Rules of Origin - Frequently asked questions

29th March 2021

Understanding Rules of Origin is key to ensuring your business can trade internationally without complications. Here are a number of questions that we are frequently asked regarding Rules of Origin.

Why are Rules of Origin (RoO) in the news at the moment?

Despite the headlines of ‘tariff free trade for goods’ when the deal was agreed, the stark reality of the deal is now dawning on businesses. The UK’s agreement with the EU only allows goods of UK Origin to move tariff and quota-free.  Many UK exporters are finding that goods they thought they could export tariff and quota free do not meet the origin rules, putting their goods at a disadvantage compared to their EU competitors.

These new rules define which goods can be counted as ‘originating’ in the UK and that will therefore benefit from the treaty.

So, why do we have RoO?

RoO are written into all trade agreements to protect a countries core production from low cost imports and to ensure that reduced tariffs covered by the agreement are only available to goods originating in the countries that have signed the agreement.  For example, a US company might want to export to the EU, but the US and the EU don’t have a trade deal.  Without RoO the US company could export the goods to the UK and then move them into the EU, taking advantage of the UK:EU trade deal. 

When the UK was part of the single market, goods produced in the UK could have components manufactured elsewhere in the EU.  The finished product then conferred EU Origin status and benefitted from tariff-free entry into countries with which the EU had signed a trade agreement.

What if the goods are made up of parts from different countries?

The rules vary for each commodity code, but generally speaking, if 50% of the price is considered as originating in the UK, then the goods would be considered to be of UK origin.   For goods wholly originating in the UK, such as agricultural products, this isn’t an issue, but with modern supply chains, parts come from all over the world and some traders are finding that their products don’t meet the threshold for conferring UK Origin on their products for export to the EU.

What if my goods come from overseas but are processed in the UK?

When we were a member of the EU, parts from EU counties counted towards the origin of the goods and in some agreements they still can, as long as they are subjected to ‘substantial processing in the UK.  This is called cumulation and is included in some format in most trade agreements. 

Can you show me an example of how cumulation works?

For example, if you import Rice of EU Origin, produced in Italy, and then re-export the rice in the same condition as it arrived to a customer in Germany, you can’t claim UK Origin for the purposed of benefitting from preferential tariff rates.  There is no ‘cumulation’.  It doesn’t matter that the rice is being re-imported back to the EU.  If you then process the rice in some way, adding UK origin inputs and repackage as a ready meal then the rice will have been subject to substantial transformation, will have changed its tariff heading and may then be able to enter the EU tariff free.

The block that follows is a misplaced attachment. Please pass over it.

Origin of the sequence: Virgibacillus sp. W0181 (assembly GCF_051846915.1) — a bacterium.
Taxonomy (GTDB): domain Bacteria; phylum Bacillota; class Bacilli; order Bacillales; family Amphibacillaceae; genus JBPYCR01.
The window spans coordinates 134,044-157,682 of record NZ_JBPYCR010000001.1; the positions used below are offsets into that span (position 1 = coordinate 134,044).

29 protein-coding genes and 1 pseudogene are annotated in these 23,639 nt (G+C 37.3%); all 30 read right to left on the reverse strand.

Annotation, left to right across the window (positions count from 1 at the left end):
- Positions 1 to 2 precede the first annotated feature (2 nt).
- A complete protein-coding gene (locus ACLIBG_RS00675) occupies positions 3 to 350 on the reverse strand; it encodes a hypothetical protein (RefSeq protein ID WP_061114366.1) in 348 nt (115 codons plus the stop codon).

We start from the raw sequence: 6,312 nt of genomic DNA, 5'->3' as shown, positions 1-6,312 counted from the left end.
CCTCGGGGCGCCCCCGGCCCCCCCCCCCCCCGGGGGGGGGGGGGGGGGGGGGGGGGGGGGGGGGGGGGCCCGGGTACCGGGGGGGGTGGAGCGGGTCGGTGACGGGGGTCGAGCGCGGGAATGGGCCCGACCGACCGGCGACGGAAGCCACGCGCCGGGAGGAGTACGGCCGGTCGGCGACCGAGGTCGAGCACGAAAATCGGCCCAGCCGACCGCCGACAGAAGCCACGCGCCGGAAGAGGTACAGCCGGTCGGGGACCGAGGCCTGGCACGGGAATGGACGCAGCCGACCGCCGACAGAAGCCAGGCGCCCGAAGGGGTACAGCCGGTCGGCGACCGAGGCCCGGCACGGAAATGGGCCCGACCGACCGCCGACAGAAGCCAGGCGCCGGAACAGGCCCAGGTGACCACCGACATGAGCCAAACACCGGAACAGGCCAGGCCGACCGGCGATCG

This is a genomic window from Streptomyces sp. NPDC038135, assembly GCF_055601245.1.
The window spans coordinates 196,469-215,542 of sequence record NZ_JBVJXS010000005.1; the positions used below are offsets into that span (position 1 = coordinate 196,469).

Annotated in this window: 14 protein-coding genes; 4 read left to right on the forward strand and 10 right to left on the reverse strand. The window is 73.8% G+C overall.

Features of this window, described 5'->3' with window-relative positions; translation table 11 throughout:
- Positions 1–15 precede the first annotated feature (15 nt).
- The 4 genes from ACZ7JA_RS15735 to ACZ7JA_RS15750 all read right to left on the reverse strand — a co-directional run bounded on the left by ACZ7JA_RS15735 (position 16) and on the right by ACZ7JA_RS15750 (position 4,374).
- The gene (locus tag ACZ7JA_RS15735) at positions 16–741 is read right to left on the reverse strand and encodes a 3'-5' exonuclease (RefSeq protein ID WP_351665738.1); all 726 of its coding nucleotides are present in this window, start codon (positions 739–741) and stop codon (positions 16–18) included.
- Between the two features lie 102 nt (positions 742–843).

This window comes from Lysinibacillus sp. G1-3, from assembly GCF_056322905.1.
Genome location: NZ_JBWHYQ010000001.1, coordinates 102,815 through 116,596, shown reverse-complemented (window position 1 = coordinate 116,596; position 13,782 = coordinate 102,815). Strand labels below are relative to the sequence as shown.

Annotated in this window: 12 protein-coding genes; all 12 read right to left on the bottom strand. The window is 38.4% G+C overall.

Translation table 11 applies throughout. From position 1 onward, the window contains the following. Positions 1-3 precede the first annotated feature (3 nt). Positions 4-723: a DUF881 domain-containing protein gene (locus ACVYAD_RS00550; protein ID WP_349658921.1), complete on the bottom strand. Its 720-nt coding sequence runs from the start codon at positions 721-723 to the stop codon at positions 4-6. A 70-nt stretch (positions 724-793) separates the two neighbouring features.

I am repackaging my imported goods here in the UK – does this count as ‘processing’?

There is a set list of processes which are seen as minimal and which do not change the origin of the goods, and repackaging is one of them.  For example, if Norwegian salmon is imported into the UK and then repackaged for the consumer market, then repackaging is considered a minimal process which does not confer origin, so the goods remain of Norwegian origin. If the same Norwegian salmon is imported into the UK and is smoked and then repackaged for the consumer market, then the salmon can be considered of UK origin.

What documents do I now need to export my goods from the UK?

One of the main documents needed to export from the UK is a certificate of origin, which confirms where the goods and their components originate from.  Without this you cannot export to many markets around the world.  Another document which businesses may need is a UK EUR1 preference certificate – this allows goods to be exported to countries where we have a trade agreement in place and avoids having to pay any tariff or duty at the importing border.

I don’t know how to do this - can my local Chamber help? 

Yes.  This is an area of trade that the Chamber of Commerce Network has a huge amount of experience.  They have been issuing certificates of origin for exports to countries outside of the EU for a long time.  For example, last year they issued 575,000 for businesses exporting over £20billion of goods to other markets.

For more information, or to speak to a member of the International Trade team, call 0114 201 8888 or email

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